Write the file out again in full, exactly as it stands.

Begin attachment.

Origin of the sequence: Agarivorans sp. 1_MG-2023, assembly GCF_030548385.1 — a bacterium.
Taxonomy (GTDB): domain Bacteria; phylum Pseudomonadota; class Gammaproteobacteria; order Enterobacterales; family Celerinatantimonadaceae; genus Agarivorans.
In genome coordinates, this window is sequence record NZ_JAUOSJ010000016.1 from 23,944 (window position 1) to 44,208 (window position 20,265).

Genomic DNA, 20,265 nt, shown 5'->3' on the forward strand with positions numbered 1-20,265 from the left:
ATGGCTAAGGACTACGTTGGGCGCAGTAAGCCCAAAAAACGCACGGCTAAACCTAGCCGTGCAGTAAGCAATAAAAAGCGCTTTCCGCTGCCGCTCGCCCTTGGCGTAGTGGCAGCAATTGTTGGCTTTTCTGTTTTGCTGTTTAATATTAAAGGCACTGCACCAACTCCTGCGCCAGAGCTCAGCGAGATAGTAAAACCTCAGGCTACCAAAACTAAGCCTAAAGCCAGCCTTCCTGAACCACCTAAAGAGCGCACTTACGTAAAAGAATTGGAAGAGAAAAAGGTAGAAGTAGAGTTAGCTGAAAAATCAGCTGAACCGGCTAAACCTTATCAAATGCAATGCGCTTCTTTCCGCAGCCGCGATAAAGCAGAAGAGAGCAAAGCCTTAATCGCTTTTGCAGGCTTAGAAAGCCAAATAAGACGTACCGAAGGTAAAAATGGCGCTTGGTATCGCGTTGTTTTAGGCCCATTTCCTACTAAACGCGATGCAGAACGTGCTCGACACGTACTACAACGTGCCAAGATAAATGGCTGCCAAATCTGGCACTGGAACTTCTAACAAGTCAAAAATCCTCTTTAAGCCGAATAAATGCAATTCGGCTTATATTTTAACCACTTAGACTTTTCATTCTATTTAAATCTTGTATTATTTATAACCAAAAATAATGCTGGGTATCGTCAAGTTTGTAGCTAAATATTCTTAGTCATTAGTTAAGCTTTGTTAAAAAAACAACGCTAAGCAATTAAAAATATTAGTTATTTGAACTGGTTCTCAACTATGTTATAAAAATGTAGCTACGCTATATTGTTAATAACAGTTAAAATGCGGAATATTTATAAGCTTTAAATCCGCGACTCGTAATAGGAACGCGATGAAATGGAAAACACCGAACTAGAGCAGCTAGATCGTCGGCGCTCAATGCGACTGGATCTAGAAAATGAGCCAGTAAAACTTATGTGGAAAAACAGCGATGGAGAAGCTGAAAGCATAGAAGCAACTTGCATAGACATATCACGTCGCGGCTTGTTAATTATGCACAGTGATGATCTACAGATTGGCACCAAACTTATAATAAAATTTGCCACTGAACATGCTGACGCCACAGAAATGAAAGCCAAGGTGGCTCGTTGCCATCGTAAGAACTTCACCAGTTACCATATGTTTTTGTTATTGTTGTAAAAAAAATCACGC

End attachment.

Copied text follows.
Origin of the sequence: Agarivorans sp. 1_MG-2023, assembly GCF_030548385.1 — a bacterium.
Taxonomy (GTDB): domain Bacteria; phylum Pseudomonadota; class Gammaproteobacteria; order Enterobacterales; family Celerinatantimonadaceae; genus Agarivorans.
In genome coordinates, this window is sequence record NZ_JAUOSJ010000016.1 from 23,944 (window position 1) to 44,208 (window position 20,265).

Genomic DNA, 20,265 nt, shown 5'->3' on the forward strand with positions numbered 1-20,265 from the left:
ATGGCTAAGGACTACGTTGGGCGCAGTAAGCCCAAAAAACGCACGGCTAAACCTAGCCGTGCAGTAAGCAATAAAAAGCGCTTTCCGCTGCCGCTCGCCCTTGGCGTAGTGGCAGCAATTGTTGGCTTTTCTGTTTTGCTGTTTAATATTAAAGGCACTGCACCAACTCCTGCGCCAGAGCTCAGCGAGATAGTAAAACCTCAGGCTACCAAAACTAAGCCTAAAGCCAGCCTTCCTGAACCACCTAAAGAGCGCACTTACGTAAAAGAATTGGAAGAGAAAAAGGTAGAAGTAGAGTTAGCTGAAAAATCAGCTGAACCGGCTAAACCTTATCAAATGCAATGCGCTTCTTTCCGCAGCCGCGATAAAGCAGAAGAGAGCAAAGCCTTAATCGCTTTTGCAGGCTTAGAAAGCCAAATAAGACGTACCGAAGGTAAAAATGGCGCTTGGTATCGCGTTGTTTTAGGCCCATTTCCTACTAAACGCGATGCAGAACGTGCTCGACACGTACTACAACGTGCCAAGATAAATGGCTGCCAAATCTGGCACTGGAACTTCTAACAAGTCAAAAATCCTCTTTAAGCCGAATAAATGCAATTCGGCTTATATTTTAACCACTTAGACTTTTCATTCTATTTAAATCTTGTATTATTTATAACCAAAAATAATGCTGGGTATCGTCAAGTTTGTAGCTAAATATTCTTAGTCATTAGTTAAGCTTTGTTAAAAAAACAACGCTAAGCAATTAAAAATATTAGTTATTTGAACTGGTTCTCAACTATGTTATAAAAATGTAGCTACGCTATATTGTTAATAACAGTTAAAATGCGGAATATTTATAAGCTTTAAATCCGCGACTCGTAATAGGAACGCGATGAAATGGAAAACACCGAACTAGAGCAGCTAGATCGTCGGCGCTCAATGCGACTGGATCTAGAAAATGAGCCAGTAAAACTTATGTGGAAAAACAGCGATGGAGAAGCTGAAAGCATAGAAGCAACTTGCATAGACATATCACGTCGCGGCTTGTTAATTATGCACAGTGATGATCTACAGATTGGCACCAAACTTATAATAAAATTTGCCACTGAACATGCTGACGCCACAGAAATGAAAGCCAAGGTGGCTCGTTGCCATCGTAAGAACTTCACCAGTTACCATATGTTTTTGTTATTGTTGTAAAAAAAATCACGC